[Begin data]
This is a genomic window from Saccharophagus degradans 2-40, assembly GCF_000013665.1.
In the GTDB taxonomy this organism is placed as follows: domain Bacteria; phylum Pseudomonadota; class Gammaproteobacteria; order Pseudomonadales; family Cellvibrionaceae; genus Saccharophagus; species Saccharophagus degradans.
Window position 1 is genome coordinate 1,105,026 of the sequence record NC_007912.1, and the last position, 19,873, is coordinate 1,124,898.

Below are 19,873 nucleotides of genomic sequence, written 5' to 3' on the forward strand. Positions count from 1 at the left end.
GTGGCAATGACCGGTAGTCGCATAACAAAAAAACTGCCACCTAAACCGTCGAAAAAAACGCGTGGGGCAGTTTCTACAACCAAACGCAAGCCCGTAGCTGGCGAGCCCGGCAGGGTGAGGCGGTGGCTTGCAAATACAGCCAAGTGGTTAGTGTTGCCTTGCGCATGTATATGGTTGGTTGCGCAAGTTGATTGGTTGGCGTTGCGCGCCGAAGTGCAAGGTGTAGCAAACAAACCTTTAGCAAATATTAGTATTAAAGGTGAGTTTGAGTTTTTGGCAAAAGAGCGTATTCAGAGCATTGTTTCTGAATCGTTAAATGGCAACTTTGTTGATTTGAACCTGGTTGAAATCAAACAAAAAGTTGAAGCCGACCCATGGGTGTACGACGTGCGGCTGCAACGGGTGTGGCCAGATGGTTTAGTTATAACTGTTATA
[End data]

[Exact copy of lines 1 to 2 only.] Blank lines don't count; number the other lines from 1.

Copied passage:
This is a genomic window from Saccharophagus degradans 2-40, assembly GCF_000013665.1.
In the GTDB taxonomy this organism is placed as follows: domain Bacteria; phylum Pseudomonadota; class Gammaproteobacteria; order Pseudomonadales; family Cellvibrionaceae; genus Saccharophagus; species Saccharophagus degradans.